Cutaneous manifestations of HAV, HBV, HCV

Emanuele Cozzani, Astrid Herzum, Martina Burlando, Aurora Parodi

Research output: Contribution to journalReview articlepeer-review


Hepatotropic viral infections are a relevant global health problem and present multiple extrahepatic manifestations in addition to hepatic disease. Along with generic cutaneous symptoms correlated to the cholestatic liver disease that may arise during the infection, some cutaneous manifestations of hepatotropic viral infections are characteristic, enabling to suspect the underlying infection. This review will present the principal cutaneous manifestations of hepatotropic virus infection. Cutaneous manifestations are rare in HAV infections: These include urticaria, panniculitis, scarlatiniform eruption, evanescent skin rash, maculopapular prolonged rash, serum sickness-like illness rash, cutaneous vasculitis, cryoglobulinemia. The commonest cutaneous manifestation associated to HBV infection is serum sickness-like syndrome. Polyarteritis nodosa (PAN) is among the most common and serious cutaneous manifestations of HBV infection. In children, HBV infection may acutely manifest as papular acrodermatitis of childhood (Gianotti-Crosti Syndrome), with non-pruritic, non-coalescing, round papules. Patients with chronic HBV infection may also develop mixed cryoglobulinemia, that is, inter alia, the most documented extrahepatic manifestation of HCV infection. Cutaneous lichen planus has been associated to HBV and HCV infection. As for oral lichen planus, the association with HBV and HCV is more debated. Interestingly, patients with oral lichen planus with HCV have a higher risk of developing oral squamous cell carcinoma. Dermatologists should be aware of the possible cutaneous manifestations associated to viral hepatitis.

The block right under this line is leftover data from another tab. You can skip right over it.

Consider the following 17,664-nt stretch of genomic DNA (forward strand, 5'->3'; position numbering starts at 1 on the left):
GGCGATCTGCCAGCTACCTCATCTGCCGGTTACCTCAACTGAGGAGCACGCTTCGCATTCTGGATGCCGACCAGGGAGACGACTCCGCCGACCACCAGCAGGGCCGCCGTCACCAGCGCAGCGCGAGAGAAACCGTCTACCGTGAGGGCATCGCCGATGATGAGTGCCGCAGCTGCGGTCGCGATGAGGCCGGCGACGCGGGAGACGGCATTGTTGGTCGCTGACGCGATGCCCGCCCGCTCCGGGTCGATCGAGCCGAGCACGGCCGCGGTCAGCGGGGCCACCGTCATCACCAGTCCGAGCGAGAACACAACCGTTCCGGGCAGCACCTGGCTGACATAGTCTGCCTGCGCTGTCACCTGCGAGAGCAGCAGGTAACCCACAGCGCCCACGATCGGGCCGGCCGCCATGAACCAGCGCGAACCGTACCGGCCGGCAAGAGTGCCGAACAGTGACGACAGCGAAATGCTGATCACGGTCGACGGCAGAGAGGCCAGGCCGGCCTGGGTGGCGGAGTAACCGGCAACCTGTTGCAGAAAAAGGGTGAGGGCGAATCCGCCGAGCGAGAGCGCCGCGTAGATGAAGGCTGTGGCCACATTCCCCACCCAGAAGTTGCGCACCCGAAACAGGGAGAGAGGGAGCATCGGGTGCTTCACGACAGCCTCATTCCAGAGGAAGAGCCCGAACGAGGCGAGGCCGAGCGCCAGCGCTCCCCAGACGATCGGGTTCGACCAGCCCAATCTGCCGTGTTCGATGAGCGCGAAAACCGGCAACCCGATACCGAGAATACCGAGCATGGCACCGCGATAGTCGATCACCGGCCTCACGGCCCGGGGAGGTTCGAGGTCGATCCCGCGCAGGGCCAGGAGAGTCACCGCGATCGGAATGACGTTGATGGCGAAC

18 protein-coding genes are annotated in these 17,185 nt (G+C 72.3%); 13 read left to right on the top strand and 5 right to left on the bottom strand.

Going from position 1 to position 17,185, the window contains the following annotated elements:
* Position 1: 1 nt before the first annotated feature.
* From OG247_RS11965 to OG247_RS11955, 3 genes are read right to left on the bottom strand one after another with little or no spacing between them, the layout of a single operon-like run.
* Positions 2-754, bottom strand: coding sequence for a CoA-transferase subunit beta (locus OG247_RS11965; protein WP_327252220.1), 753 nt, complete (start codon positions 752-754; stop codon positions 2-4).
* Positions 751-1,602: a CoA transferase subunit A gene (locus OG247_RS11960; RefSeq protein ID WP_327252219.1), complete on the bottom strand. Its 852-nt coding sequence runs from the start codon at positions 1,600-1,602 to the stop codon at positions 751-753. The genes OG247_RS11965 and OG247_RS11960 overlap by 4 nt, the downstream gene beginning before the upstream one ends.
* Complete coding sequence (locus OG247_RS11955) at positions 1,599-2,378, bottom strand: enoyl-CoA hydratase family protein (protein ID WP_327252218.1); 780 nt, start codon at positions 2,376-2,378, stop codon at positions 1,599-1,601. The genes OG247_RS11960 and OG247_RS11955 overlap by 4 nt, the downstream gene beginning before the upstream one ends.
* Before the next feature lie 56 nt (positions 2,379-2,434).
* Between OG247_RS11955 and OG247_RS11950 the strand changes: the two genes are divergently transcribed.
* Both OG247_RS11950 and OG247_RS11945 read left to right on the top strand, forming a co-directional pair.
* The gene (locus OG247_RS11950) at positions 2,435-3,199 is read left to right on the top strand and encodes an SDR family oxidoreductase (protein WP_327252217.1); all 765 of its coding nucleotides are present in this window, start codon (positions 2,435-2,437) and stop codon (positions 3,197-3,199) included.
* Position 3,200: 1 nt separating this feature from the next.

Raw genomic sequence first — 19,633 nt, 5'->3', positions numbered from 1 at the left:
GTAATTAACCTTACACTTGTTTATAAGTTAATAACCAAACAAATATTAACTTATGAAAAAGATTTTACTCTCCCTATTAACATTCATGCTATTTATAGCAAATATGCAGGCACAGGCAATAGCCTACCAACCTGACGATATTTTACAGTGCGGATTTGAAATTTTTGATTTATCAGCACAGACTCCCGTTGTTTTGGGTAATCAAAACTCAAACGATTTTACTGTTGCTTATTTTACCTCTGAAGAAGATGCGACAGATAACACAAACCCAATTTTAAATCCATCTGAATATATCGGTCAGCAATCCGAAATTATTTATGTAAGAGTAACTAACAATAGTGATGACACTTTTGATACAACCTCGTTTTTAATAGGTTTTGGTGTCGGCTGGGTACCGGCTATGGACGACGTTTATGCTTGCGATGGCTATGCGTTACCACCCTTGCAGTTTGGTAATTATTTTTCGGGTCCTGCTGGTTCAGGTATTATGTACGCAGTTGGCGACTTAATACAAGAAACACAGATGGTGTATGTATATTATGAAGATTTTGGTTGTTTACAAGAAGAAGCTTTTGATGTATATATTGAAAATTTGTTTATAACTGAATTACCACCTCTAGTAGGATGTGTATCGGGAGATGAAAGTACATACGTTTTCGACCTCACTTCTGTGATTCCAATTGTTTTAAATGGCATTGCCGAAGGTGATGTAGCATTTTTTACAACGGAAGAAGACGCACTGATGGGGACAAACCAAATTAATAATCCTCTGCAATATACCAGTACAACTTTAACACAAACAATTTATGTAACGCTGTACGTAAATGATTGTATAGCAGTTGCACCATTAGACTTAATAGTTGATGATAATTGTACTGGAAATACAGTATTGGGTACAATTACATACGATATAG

Original languageEnglish
Pages (from-to)5-12
Number of pages8
JournalItalian Journal of Dermatology and Venereology
Issue number1
Publication statusPublished - Feb 2021


  • Hepatitis
  • Review
  • Skin diseases

ASJC Scopus subject areas

  • Dermatology
  • Infectious Diseases


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